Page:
Da Black Whole

Monday, January 09, 2006

SOWing Hatred











Have you seen the little piggies crawling in the dirt?

And for all the little piggies life is getting worse

Always having dirt to play around in.


Everywhere there's lots of piggies living piggy lives

You can see them out for dinner with their piggy wives

Clutching forks and knives to eat their bacon!

"Piggies" (Harrison/Harrison/Lennon)



I spent some time last year trying (unsuccessfully!) to convince people in the men's movement not to waste extremely scarce resources lobbying Congress to amend and "gender-neutralize" language in the recently renewed Violence Against Women Act.

The VAWA is anti-male in its conception, execution, and enforcement. It is gender-supremacist hate disguised as aid to the downtrodden. In reality, it is worship of that Great America Goddess, The Almighty Victim.




Bush Signs Domestic Violence Act Extension

Friday January 6, 2006 12:32 AM

WASHINGTON (AP) - President Bush on Thursday signed an extension of the Violence Against Women Act, which aims to curtail domestic violence through funding for women's shelters and law-enforcement training.

The act, which expired in September, helps children exposed to violence, trains health care workers on how to support victims of abuse and encourages men to teach youngsters that violence is wrong. The extension includes new provisions on health care, early intervention and outreach to American Indian women.

It originally passed Congress in 1994 and was renewed in 2000. The latest renewal calls for extending the legislation for five years, at a cost of about $3.9 billion. That figure represents a 20 percent increase over the last five-year extension, although actual funding levels will be left to yearly appropriations legislation.

Rep. James Sensenbrenner, R-Wis., chairman of the House Judiciary Committee and sponsor of the legislation, applauded the bill signing.
``This law supports programs that have been successful in combating domestic violence and changing attitudes toward violence in the family,'' Sensenbrenner said, adding that the act also works to change attitudes toward dating violence, sexual assault and stalking.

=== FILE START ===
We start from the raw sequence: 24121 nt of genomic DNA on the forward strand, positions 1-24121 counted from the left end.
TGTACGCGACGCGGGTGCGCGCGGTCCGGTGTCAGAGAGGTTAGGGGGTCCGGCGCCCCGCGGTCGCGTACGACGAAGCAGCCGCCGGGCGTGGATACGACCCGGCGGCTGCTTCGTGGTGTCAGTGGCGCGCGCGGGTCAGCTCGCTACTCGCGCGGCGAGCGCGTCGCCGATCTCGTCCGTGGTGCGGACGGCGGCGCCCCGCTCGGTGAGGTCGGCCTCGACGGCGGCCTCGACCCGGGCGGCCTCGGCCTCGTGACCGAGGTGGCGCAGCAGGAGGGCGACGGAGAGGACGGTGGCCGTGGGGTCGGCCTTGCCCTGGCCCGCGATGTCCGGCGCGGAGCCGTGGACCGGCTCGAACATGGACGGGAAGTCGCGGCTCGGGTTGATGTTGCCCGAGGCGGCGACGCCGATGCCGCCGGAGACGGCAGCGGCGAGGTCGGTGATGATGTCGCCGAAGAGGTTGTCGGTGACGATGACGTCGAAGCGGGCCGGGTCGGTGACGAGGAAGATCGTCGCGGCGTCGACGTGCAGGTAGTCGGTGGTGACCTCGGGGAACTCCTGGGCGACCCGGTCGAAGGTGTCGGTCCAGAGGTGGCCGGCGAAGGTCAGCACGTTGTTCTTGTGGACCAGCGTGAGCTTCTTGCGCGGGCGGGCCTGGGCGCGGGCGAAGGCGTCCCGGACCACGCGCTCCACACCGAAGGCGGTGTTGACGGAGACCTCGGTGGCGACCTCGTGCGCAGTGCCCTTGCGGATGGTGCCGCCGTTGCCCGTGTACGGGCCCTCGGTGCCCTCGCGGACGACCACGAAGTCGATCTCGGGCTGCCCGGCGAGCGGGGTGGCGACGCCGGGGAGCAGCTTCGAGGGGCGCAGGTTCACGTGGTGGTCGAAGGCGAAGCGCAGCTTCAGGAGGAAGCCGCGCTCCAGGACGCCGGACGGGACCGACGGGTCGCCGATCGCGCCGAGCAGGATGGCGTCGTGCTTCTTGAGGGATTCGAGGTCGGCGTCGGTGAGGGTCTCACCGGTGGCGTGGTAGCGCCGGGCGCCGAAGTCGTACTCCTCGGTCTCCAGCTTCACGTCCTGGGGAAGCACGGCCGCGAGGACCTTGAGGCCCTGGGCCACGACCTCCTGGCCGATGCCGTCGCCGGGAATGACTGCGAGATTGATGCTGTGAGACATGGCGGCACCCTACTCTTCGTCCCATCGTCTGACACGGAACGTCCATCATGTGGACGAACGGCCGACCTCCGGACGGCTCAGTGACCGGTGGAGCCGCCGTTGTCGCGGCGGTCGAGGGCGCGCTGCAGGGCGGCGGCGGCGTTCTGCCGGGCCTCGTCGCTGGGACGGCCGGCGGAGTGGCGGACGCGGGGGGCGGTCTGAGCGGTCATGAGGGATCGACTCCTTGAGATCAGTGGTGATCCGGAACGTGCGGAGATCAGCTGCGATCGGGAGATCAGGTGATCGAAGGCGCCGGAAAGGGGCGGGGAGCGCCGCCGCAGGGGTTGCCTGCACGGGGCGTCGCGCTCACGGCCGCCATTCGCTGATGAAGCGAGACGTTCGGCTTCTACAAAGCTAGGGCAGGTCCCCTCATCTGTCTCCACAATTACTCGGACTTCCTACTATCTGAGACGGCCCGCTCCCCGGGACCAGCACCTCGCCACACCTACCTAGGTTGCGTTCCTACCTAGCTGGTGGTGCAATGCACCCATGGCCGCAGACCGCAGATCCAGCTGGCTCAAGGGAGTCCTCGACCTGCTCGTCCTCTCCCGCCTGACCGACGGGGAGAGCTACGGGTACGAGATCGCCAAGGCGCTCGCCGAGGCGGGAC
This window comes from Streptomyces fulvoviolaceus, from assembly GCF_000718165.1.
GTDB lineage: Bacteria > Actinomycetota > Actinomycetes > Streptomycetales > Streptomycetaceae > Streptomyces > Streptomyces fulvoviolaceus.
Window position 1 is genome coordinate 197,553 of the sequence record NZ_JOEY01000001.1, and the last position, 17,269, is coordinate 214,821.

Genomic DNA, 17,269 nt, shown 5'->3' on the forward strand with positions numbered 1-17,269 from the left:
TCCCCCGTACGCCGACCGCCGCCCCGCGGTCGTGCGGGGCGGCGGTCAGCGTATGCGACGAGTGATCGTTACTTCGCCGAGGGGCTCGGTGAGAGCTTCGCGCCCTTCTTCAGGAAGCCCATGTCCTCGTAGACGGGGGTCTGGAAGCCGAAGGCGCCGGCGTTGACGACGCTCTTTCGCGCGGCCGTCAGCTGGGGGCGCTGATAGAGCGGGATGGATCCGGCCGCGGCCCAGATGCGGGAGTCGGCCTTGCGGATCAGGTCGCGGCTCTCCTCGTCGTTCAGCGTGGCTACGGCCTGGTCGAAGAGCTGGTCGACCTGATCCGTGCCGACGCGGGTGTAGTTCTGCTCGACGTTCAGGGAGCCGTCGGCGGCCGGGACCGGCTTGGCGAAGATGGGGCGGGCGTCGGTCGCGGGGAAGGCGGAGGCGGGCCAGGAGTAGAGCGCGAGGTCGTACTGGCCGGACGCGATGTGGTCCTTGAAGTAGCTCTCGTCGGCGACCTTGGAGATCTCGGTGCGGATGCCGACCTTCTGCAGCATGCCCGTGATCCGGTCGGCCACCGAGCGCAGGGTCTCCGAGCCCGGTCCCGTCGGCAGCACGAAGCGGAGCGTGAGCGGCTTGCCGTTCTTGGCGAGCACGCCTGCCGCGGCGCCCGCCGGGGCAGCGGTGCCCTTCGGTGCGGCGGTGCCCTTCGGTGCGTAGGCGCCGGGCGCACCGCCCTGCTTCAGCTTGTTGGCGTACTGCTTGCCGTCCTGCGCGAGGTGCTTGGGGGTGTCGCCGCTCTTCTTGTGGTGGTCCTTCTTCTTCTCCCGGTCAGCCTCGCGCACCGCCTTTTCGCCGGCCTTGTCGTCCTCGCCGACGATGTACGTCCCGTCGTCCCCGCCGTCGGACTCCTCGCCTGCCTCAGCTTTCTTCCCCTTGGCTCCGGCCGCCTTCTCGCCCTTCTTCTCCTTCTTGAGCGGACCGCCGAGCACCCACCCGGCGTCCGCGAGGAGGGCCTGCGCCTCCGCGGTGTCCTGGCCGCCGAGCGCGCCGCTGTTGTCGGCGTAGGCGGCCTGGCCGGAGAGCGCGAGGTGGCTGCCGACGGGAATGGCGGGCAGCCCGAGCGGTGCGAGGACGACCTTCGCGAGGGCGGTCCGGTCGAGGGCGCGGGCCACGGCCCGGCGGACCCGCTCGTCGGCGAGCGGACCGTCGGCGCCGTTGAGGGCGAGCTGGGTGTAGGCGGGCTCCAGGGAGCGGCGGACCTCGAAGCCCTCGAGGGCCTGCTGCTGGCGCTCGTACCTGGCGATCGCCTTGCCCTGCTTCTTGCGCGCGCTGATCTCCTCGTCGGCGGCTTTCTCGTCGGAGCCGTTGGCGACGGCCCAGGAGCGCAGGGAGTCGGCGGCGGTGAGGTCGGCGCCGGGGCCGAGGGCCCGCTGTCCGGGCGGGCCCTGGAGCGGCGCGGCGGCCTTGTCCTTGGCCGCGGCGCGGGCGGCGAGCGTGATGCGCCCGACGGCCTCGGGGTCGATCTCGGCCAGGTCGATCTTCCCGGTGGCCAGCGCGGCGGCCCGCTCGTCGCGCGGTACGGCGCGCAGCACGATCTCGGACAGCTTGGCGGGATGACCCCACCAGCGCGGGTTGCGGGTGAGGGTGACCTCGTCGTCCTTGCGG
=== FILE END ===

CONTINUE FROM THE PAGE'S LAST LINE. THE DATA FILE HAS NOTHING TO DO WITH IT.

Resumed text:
Esta Soler, president of the Family Violence Prevention Fund, urged Congress to fully fund all the programs the law contains.

Only if we do that will we be able to say that our nation is doing all it can to stop domestic and sexual violence, and help victims,'' Soler said.





Here's a related story from CNET about a nasty little "rider" concealed within VAWA -- the CNET correspondent, unlike the AP, doesn't simply kneejerk-genuflect to the matriarchy/Homeland Security psychos.



Perspective: Create an e-annoyance, go to jail






By
Declan McCullagh


Published: January 9, 2006, 4:00 AM PST


Annoying someone via the Internet is now a federal crime.


It's no joke. Last Thursday, President Bush
signed into law a prohibition on posting annoying Web messages or sending annoying e-mail messages without disclosing your true identity.

In other words, it's OK to flame someone on a mailing list or in a blog as long as you do it under your real name. Thank Congress for small favors, I guess.


This ridiculous prohibition, which would likely imperil much of Usenet, is buried in the so-called
Violence Against Women and Department of Justice Reauthorization Act. Criminal penalties include stiff fines and two years in prison.

"The use of the word 'annoy' is particularly problematic," says Marv Johnson, legislative counsel for the
American Civil Liberties Union.

"What's annoying to one person may not be annoying to someone else."

Buried deep in the new law is Sec. 113, an innocuously titled bit called "Preventing Cyberstalking." It rewrites existing telephone harassment law to prohibit anyone from using the Internet "without disclosing his identity and with intent to annoy."

To grease the rails for this idea, Sen. Arlen Specter, a Pennsylvania Republican, and the section's other sponsors slipped it into an unrelated, must-pass bill to fund the Department of Justice. The plan: to make it politically infeasible for politicians to oppose the measure.

The tactic worked. The bill cleared the House of Representatives by voice vote, and the Senate unanimously approved it Dec. 16.

There's an interesting side note. An earlier version that the House approved in September had radically different wording. It was reasonable by comparison, and criminalized only using an "interactive computer service" to cause someone "substantial emotional harm."

That kind of prohibition might make sense. But why should merely annoying someone be illegal?

There are perfectly legitimate reasons to set up a Web site or write something incendiary without telling everyone exactly who you are.
Think about it: A woman fired by a manager who demanded sexual favors wants to blog about it without divulging her full name. An aspiring pundit hopes to set up the next
Suck.com. A frustrated citizen wants to send e-mail describing corruption in local government without worrying about reprisals.